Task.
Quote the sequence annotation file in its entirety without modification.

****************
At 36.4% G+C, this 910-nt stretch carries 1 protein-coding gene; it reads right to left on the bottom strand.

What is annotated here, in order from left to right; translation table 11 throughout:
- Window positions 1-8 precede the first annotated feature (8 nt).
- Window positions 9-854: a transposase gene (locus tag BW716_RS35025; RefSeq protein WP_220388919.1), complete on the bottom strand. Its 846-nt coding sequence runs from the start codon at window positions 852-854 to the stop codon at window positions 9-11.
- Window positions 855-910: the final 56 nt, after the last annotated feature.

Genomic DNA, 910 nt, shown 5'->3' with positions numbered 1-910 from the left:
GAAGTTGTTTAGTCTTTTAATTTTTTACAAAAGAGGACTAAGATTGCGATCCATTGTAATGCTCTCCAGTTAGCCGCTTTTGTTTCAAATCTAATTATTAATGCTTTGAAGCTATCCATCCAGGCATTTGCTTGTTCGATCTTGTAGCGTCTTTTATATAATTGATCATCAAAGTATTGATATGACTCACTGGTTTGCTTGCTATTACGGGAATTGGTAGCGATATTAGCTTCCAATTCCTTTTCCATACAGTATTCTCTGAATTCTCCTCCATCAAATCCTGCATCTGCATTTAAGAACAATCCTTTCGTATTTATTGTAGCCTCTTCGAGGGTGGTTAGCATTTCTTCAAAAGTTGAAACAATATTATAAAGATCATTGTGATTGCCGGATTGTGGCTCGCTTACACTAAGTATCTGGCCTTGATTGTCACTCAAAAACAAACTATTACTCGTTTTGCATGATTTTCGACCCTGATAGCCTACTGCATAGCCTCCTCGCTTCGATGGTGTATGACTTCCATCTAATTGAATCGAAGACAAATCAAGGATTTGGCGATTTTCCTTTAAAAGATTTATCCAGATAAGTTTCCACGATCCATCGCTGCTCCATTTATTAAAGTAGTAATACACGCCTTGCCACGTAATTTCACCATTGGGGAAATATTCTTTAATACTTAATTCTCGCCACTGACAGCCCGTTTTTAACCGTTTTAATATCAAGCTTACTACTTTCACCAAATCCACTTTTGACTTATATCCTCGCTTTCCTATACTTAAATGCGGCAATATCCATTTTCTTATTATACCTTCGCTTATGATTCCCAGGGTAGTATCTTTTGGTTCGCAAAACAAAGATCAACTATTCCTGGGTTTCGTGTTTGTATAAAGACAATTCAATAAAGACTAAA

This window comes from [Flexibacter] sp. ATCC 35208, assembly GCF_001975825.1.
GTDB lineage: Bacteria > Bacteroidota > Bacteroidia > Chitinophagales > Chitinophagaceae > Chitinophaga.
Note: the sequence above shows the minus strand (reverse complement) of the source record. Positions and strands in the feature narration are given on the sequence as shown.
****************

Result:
At 36.4% G+C, this 910-nt stretch carries 1 protein-coding gene; it reads right to left on the bottom strand.

What is annotated here, in order from left to right; translation table 11 throughout:
- Window positions 1-8 precede the first annotated feature (8 nt).
- Window positions 9-854: a transposase gene (locus tag BW716_RS35025; RefSeq protein WP_220388919.1), complete on the bottom strand. Its 846-nt coding sequence runs from the start codon at window positions 852-854 to the stop codon at window positions 9-11.
- Window positions 855-910: the final 56 nt, after the last annotated feature.

Genomic DNA, 910 nt, shown 5'->3' with positions numbered 1-910 from the left:
GAAGTTGTTTAGTCTTTTAATTTTTTACAAAAGAGGACTAAGATTGCGATCCATTGTAATGCTCTCCAGTTAGCCGCTTTTGTTTCAAATCTAATTATTAATGCTTTGAAGCTATCCATCCAGGCATTTGCTTGTTCGATCTTGTAGCGTCTTTTATATAATTGATCATCAAAGTATTGATATGACTCACTGGTTTGCTTGCTATTACGGGAATTGGTAGCGATATTAGCTTCCAATTCCTTTTCCATACAGTATTCTCTGAATTCTCCTCCATCAAATCCTGCATCTGCATTTAAGAACAATCCTTTCGTATTTATTGTAGCCTCTTCGAGGGTGGTTAGCATTTCTTCAAAAGTTGAAACAATATTATAAAGATCATTGTGATTGCCGGATTGTGGCTCGCTTACACTAAGTATCTGGCCTTGATTGTCACTCAAAAACAAACTATTACTCGTTTTGCATGATTTTCGACCCTGATAGCCTACTGCATAGCCTCCTCGCTTCGATGGTGTATGACTTCCATCTAATTGAATCGAAGACAAATCAAGGATTTGGCGATTTTCCTTTAAAAGATTTATCCAGATAAGTTTCCACGATCCATCGCTGCTCCATTTATTAAAGTAGTAATACACGCCTTGCCACGTAATTTCACCATTGGGGAAATATTCTTTAATACTTAATTCTCGCCACTGACAGCCCGTTTTTAACCGTTTTAATATCAAGCTTACTACTTTCACCAAATCCACTTTTGACTTATATCCTCGCTTTCCTATACTTAAATGCGGCAATATCCATTTTCTTATTATACCTTCGCTTATGATTCCCAGGGTAGTATCTTTTGGTTCGCAAAACAAAGATCAACTATTCCTGGGTTTCGTGTTTGTATAAAGACAATTCAATAAAGACTAAA

This window comes from [Flexibacter] sp. ATCC 35208, assembly GCF_001975825.1.
GTDB lineage: Bacteria > Bacteroidota > Bacteroidia > Chitinophagales > Chitinophagaceae > Chitinophaga.
Note: the sequence above shows the minus strand (reverse complement) of the source record. Positions and strands in the feature narration are given on the sequence as shown.